Men’s Health magazine recently said he may be the fittest presidential candidate in recent history. On Saturday, Libertarian hopeful Gary Johnson, perhaps proving that notion, rode his bicycle from Taos to Santa Fe for a rally.
Johnson — a former two-term Republican governor of New Mexico who has been a triathlete, competitive skier, mountain climber and marathoner — completed the 70-mile bike trek in six hours with his fiancée, Kate Prusack, starting at 8:30 a.m. and arriving on the Santa Fe Plaza around 2:30 p.m.
A group of journalists from Germany recorded every move as Johnson made a brief initial appearance, surrounded by an entourage of bicycle riders and dozens of supporters seeking selfies with him.
“Not one president or first lady can ride that in six hours,” Johnson said from the Plaza bandstand a little while later, after taking a quick break to shower and change out of his spandex shorts and polka-dot cycling jersey. Freshly attired in black shorts and a T-shirt, the candidate addressed a couple of hundred excited supporters, local media, the foreign reporters and a few protesters.
Johnson told the crowd that if he wins New Mexico, it will send a message that voters are tired of the nation’s two-party political system.
He dismissed Republican presidential candidate Donald Trump as a person who doesn’t know what he is talking about.
“That guy has no compass whatsoever,” Johnson told the cheering crowd.
He also dismissed some embarrassing moments he’s faced on the campaign trail.
Last month, just as Johnson’s campaign was gaining momentum, he appeared on a cable TV news show, where an interviewer asked him what he would do about the situation in Aleppo, the Syrian city at the center of the nation’s civil war and refugee crisis, which has been bombed by Russian forces.
“What is Aleppo?” Johnson asked, triggering ridicule on social media.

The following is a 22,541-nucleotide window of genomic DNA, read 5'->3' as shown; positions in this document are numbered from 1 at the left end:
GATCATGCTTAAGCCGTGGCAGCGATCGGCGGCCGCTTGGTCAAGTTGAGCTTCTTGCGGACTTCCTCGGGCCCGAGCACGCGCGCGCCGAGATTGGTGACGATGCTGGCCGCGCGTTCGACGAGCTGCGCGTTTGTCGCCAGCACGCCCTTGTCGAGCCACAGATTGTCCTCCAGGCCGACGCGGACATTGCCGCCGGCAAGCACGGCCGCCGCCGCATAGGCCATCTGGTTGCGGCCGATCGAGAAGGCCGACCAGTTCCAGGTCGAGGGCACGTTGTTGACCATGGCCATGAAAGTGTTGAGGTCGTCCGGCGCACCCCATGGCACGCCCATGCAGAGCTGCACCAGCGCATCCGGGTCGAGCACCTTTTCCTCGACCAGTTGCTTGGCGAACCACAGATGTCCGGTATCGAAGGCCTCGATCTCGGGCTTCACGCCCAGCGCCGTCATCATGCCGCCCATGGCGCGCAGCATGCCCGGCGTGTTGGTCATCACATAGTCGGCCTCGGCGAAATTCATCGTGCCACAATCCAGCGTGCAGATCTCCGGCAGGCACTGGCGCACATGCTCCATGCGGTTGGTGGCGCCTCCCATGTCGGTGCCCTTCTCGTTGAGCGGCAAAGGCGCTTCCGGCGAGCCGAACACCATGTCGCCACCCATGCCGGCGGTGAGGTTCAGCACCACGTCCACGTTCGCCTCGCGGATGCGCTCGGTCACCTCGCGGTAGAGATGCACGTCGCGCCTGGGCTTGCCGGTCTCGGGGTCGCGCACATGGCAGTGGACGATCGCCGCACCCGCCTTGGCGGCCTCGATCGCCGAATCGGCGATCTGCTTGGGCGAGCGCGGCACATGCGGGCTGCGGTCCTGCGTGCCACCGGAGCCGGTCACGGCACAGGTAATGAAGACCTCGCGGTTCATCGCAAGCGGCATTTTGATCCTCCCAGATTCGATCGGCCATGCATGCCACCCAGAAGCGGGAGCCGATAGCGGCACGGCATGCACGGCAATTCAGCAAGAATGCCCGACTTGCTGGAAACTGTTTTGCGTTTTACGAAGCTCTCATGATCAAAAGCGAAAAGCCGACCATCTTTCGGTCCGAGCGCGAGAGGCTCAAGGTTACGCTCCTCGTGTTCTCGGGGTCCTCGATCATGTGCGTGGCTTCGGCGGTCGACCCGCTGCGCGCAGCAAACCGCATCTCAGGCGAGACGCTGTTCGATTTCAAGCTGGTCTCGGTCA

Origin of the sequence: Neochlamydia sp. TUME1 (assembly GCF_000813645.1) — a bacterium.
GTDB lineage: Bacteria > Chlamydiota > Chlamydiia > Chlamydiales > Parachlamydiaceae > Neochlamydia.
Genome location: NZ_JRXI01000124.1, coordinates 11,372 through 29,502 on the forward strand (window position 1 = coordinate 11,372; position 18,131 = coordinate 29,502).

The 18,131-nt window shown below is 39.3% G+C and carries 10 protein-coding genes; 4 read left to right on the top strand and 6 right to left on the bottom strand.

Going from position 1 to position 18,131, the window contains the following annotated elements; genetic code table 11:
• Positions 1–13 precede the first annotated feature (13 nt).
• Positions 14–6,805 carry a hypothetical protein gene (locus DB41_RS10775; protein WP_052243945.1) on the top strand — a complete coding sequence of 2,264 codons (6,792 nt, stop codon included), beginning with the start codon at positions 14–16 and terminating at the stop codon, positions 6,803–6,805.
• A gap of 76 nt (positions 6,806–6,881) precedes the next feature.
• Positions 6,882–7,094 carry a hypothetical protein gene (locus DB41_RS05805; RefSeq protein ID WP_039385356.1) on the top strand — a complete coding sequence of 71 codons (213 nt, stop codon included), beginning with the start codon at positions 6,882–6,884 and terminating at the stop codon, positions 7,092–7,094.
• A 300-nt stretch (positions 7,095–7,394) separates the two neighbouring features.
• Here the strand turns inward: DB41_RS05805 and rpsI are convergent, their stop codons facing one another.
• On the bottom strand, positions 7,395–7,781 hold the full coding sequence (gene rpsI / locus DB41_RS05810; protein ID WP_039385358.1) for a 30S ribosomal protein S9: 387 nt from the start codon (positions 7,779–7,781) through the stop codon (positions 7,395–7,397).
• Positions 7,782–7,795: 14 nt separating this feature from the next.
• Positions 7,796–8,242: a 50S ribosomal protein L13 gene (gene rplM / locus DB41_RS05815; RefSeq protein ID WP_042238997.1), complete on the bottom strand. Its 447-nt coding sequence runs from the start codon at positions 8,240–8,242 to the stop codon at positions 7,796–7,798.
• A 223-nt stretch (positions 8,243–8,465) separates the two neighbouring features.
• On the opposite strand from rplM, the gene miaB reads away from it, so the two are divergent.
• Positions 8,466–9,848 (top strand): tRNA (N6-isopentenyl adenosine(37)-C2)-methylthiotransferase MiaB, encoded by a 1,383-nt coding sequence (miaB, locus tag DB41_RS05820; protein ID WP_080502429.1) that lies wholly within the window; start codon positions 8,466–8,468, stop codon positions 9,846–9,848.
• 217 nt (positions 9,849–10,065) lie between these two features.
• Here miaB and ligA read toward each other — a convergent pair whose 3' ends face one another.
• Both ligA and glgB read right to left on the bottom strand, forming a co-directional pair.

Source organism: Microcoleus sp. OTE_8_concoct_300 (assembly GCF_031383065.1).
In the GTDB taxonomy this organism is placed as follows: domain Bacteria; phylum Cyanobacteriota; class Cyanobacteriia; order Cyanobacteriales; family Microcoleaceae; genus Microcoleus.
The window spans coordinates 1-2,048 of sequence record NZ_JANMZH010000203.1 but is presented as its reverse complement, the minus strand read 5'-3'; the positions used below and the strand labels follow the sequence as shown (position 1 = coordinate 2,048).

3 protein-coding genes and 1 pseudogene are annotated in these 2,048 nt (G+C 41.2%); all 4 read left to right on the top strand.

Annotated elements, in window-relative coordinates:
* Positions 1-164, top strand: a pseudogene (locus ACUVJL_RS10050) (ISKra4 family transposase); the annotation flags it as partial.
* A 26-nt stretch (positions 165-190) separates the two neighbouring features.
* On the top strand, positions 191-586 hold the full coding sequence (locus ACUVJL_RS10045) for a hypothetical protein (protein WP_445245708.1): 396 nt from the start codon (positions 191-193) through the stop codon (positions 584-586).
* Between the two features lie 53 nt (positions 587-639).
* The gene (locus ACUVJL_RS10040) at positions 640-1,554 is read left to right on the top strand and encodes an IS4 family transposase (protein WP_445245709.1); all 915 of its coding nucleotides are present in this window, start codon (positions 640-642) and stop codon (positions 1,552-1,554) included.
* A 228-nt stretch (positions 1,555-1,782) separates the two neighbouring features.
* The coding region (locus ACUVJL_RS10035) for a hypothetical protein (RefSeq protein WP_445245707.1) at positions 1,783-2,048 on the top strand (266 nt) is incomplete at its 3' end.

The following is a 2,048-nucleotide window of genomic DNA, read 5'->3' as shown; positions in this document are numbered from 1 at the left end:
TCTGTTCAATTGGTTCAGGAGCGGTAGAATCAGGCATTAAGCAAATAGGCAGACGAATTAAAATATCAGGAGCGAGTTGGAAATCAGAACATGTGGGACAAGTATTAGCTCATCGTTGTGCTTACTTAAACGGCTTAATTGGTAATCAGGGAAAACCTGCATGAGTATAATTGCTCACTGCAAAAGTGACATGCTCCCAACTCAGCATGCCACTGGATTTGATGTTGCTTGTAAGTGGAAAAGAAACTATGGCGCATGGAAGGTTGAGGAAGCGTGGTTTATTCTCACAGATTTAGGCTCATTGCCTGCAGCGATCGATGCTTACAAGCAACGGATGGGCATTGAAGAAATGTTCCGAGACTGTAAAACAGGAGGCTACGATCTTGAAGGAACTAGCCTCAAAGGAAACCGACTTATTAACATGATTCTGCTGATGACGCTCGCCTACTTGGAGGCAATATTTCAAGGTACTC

Weeks later, another TV cable news show host asked Johnson to name one foreign leader he admired. After he stumbled, his vice presidential running mate, Bill Weld, helped him spit out the name of former Mexican president Vicente Fox.
Explaining his foreign policy Saturday, Johnson mentioned Aleppo, prompting some laughter in the crowd. He said he wants to avoid putting the American military in “unwinnable” situations.
“Just because Hillary Clinton can dot the I’s and cross the T’s on the names of foreign leaders and geographical locations, this makes her qualified to put our military in such a situation?” he asked rhetorically, referring to his Democratic opponent in the presidential race.
The Trump and Clinton campaigns both see Johnson as a thorn in their sides because he could peel away a number of young voters from the two major political parties, tilting the election either way.
Jack Cliver, 25, of Santa Fe, who attended Saturday’s rally, said he was a supporter of Bernie Sanders before Sanders lost the Democratic nomination to Clinton. He’s trying to decide whether he will vote for Clinton.
“Those Libertarians, man, I just can’t trust them,” Cliver said. “They just put too much trust in the free market.”
Still, he is considering voting for Johnson as a protest vote.
Michelle Chavez Tapia and her husband came out to support Johnson on Saturday because they believe he was a good governor for the state.
Anthony Tapia said he is a registered Republican but supports same-sex marriage, legalizing marijuana and having the U.S. interfere less in other countries — all issues that Johnson supports.
Chavez Tapia said she doesn’t trust either Trump or Clinton to lead the nation. She said her vote for Johnson is not a protest vote but because she believes he is a good third option. Many of her friends say they are voting for Clinton to avoid a Trump presidency, she said, even though they may not agree with Clinton’s policies.
“Nothing is going to change if people don’t vote for who they believe in,” she said.
Johnson has touted a mix of socially liberal and conservative views.
Since the later 1990s, he has advocated for legalization of the recreational use of marijuana. He also supports same-sex marriage, abortion rights and immigrants’ rights.
On the conservative side, he has said that if he were elected president, he would raise the eligibility age for Social Security benefits, eliminate the federal departments of Commerce, Education, Homeland Security and Housing and Urban Development, and implement a flat tax.
As governor from 1995 to 2003, Johnson vetoed 700 bills in New Mexico, a record number.
Contact Uriel J. Garcia at 505-986-3062 or email@example.com. Follow him on Twitter @ujohnnyg.